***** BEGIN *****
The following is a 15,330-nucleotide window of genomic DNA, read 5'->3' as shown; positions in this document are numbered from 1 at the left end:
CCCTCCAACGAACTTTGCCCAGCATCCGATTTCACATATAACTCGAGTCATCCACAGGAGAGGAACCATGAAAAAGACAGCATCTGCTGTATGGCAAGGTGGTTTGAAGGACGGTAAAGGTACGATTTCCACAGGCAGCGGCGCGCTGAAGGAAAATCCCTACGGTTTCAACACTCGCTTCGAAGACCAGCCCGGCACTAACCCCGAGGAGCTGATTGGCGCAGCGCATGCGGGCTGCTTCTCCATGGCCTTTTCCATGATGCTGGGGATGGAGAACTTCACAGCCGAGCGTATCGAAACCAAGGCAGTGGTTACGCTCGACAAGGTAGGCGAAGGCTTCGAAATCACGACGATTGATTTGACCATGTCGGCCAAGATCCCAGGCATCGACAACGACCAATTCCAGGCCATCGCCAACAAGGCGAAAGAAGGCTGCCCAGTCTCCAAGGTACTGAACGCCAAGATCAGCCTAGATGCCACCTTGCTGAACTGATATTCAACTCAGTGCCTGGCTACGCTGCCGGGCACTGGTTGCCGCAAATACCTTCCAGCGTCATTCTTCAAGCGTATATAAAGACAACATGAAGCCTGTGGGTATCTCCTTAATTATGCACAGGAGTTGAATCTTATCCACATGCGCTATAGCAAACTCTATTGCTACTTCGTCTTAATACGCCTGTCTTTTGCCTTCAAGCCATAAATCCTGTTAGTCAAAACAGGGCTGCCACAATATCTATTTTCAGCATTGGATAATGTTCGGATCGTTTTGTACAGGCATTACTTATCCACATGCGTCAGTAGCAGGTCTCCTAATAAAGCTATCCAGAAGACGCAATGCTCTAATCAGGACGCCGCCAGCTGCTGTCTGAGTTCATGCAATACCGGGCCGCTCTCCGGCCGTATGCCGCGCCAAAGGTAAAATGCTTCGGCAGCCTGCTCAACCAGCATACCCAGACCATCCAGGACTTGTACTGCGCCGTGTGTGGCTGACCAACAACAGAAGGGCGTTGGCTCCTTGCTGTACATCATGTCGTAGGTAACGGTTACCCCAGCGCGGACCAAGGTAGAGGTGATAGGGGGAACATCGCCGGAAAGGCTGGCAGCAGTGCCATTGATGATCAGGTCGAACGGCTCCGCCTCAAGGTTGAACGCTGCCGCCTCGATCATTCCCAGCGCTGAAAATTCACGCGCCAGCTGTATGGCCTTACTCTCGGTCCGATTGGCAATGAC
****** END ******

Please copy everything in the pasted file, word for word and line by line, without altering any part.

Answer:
The following is a 15,330-nucleotide window of genomic DNA, read 5'->3' as shown; positions in this document are numbered from 1 at the left end:
CCCTCCAACGAACTTTGCCCAGCATCCGATTTCACATATAACTCGAGTCATCCACAGGAGAGGAACCATGAAAAAGACAGCATCTGCTGTATGGCAAGGTGGTTTGAAGGACGGTAAAGGTACGATTTCCACAGGCAGCGGCGCGCTGAAGGAAAATCCCTACGGTTTCAACACTCGCTTCGAAGACCAGCCCGGCACTAACCCCGAGGAGCTGATTGGCGCAGCGCATGCGGGCTGCTTCTCCATGGCCTTTTCCATGATGCTGGGGATGGAGAACTTCACAGCCGAGCGTATCGAAACCAAGGCAGTGGTTACGCTCGACAAGGTAGGCGAAGGCTTCGAAATCACGACGATTGATTTGACCATGTCGGCCAAGATCCCAGGCATCGACAACGACCAATTCCAGGCCATCGCCAACAAGGCGAAAGAAGGCTGCCCAGTCTCCAAGGTACTGAACGCCAAGATCAGCCTAGATGCCACCTTGCTGAACTGATATTCAACTCAGTGCCTGGCTACGCTGCCGGGCACTGGTTGCCGCAAATACCTTCCAGCGTCATTCTTCAAGCGTATATAAAGACAACATGAAGCCTGTGGGTATCTCCTTAATTATGCACAGGAGTTGAATCTTATCCACATGCGCTATAGCAAACTCTATTGCTACTTCGTCTTAATACGCCTGTCTTTTGCCTTCAAGCCATAAATCCTGTTAGTCAAAACAGGGCTGCCACAATATCTATTTTCAGCATTGGATAATGTTCGGATCGTTTTGTACAGGCATTACTTATCCACATGCGTCAGTAGCAGGTCTCCTAATAAAGCTATCCAGAAGACGCAATGCTCTAATCAGGACGCCGCCAGCTGCTGTCTGAGTTCATGCAATACCGGGCCGCTCTCCGGCCGTATGCCGCGCCAAAGGTAAAATGCTTCGGCAGCCTGCTCAACCAGCATACCCAGACCATCCAGGACTTGTACTGCGCCGTGTGTGGCTGACCAACAACAGAAGGGCGTTGGCTCCTTGCTGTACATCATGTCGTAGGTAACGGTTACCCCAGCGCGGACCAAGGTAGAGGTGATAGGGGGAACATCGCCGGAAAGGCTGGCAGCAGTGCCATTGATGATCAGGTCGAACGGCTCCGCCTCAAGGTTGAACGCTGCCGCCTCGATCATTCCCAGCGCTGAAAATTCACGCGCCAGCTGTATGGCCTTACTCTCGGTCCGATTGGCAATGAC